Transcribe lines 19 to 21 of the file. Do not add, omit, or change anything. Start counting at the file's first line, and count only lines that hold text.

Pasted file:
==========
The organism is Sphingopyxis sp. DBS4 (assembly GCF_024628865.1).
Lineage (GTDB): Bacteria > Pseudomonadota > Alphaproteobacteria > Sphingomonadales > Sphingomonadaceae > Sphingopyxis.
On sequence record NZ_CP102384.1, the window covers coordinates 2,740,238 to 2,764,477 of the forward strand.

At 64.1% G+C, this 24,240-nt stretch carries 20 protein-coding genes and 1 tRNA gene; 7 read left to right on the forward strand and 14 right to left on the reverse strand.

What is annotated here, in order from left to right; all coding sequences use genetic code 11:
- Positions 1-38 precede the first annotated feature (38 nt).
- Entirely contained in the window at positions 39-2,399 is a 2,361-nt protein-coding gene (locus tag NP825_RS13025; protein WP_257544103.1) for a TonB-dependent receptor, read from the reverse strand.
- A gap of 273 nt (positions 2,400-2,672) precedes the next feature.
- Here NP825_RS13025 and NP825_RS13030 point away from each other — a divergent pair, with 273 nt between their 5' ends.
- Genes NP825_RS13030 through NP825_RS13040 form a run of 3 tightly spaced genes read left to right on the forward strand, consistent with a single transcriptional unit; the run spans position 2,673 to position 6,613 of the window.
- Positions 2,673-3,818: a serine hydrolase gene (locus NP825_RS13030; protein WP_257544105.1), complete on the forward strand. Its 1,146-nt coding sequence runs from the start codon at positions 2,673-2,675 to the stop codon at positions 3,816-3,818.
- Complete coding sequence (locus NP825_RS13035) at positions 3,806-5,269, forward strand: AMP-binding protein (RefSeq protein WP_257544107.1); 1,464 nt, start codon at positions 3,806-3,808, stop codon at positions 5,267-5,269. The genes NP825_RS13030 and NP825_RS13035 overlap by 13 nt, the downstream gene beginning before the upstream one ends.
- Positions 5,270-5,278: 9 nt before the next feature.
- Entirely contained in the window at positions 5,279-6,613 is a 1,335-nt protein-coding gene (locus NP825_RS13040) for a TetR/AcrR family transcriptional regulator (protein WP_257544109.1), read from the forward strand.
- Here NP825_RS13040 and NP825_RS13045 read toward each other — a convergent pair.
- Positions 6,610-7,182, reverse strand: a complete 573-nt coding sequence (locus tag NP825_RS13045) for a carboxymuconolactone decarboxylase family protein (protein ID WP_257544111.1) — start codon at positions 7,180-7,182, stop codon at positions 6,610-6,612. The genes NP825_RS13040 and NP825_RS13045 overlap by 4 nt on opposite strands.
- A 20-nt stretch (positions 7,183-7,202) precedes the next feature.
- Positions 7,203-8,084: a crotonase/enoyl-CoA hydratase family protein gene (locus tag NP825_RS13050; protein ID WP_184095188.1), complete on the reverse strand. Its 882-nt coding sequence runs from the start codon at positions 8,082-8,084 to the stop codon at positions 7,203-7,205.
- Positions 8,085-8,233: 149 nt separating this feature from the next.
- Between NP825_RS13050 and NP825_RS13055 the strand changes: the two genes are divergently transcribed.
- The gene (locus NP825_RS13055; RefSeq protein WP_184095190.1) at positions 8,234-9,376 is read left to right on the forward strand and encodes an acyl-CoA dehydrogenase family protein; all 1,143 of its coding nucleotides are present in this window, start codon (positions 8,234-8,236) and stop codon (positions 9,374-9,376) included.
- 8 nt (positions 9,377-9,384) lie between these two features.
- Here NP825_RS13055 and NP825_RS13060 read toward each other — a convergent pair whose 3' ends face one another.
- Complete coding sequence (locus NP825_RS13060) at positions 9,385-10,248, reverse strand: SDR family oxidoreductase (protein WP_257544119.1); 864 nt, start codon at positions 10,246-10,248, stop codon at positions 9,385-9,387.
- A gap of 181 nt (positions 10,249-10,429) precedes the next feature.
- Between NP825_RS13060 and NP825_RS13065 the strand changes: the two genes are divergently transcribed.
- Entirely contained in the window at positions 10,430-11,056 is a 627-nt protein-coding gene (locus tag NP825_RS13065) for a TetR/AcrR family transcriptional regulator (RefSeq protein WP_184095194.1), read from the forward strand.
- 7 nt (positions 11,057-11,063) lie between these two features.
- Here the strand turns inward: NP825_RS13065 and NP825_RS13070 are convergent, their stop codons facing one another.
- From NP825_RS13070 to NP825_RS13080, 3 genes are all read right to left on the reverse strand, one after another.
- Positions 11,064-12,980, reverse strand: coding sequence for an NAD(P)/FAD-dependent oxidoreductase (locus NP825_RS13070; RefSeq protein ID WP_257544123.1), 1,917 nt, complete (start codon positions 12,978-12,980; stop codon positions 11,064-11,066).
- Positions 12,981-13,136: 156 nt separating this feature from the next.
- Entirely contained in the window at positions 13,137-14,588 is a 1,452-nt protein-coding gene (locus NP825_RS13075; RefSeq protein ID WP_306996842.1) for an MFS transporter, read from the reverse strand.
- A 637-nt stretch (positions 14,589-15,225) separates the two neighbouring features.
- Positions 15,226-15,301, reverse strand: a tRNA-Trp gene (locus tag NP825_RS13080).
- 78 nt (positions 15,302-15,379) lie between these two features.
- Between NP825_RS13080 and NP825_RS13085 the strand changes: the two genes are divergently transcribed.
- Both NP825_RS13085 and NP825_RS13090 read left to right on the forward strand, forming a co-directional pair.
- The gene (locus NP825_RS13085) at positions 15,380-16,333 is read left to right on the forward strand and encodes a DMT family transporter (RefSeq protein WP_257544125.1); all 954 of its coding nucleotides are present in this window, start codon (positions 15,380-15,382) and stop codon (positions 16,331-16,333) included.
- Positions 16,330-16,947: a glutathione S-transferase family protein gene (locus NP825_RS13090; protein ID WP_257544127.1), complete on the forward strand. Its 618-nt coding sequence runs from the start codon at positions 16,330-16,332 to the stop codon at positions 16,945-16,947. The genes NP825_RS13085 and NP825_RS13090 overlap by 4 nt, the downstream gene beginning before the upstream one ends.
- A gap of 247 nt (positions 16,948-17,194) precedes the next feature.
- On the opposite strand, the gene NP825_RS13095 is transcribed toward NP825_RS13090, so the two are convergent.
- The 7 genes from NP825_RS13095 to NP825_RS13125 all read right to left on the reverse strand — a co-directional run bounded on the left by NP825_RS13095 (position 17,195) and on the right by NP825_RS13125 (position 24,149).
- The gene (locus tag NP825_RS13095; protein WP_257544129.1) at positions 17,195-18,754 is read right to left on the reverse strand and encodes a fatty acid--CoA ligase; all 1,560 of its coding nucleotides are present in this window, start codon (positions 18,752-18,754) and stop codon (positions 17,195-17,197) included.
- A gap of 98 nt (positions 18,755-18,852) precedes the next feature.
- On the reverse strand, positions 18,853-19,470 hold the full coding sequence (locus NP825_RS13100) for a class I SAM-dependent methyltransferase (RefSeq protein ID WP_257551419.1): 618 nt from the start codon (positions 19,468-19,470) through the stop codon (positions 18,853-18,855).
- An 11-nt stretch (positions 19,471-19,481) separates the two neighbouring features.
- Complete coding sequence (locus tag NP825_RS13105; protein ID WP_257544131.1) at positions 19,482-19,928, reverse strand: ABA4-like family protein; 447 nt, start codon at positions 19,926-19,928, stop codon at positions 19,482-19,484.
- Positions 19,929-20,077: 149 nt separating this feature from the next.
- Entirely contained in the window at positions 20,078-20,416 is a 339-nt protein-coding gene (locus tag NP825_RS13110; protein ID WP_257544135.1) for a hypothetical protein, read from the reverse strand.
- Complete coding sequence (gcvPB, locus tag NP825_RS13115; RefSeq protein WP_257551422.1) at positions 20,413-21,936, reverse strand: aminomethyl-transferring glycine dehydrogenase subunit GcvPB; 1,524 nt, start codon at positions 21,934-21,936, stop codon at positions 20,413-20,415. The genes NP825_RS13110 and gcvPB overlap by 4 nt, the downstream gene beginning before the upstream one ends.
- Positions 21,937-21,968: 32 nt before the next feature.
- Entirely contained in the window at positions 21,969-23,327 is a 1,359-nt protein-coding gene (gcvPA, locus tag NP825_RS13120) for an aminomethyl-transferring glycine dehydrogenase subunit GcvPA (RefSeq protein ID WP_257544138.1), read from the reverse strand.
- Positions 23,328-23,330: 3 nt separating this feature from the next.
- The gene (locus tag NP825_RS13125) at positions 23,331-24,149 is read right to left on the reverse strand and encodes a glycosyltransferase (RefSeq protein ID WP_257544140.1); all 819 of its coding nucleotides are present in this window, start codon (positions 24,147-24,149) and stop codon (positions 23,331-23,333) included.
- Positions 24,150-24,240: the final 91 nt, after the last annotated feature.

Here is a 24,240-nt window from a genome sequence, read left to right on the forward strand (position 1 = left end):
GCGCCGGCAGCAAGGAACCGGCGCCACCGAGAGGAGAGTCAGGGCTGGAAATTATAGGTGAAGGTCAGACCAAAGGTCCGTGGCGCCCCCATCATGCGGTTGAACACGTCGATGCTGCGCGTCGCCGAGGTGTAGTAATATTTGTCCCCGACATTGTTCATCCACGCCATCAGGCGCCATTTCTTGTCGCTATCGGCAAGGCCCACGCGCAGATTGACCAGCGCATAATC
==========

- Positions 8,085-8,233: 149 nt separating this feature from the next.
- Between NP825_RS13050 and NP825_RS13055 the strand changes: the two genes are divergently transcribed.
- The gene (locus NP825_RS13055; RefSeq protein WP_184095190.1) at positions 8,234-9,376 is read left to right on the forward strand and encodes an acyl-CoA dehydrogenase family protein; all 1,143 of its coding nucleotides are present in this window, start codon (positions 8,234-8,236) and stop codon (positions 9,374-9,376) included.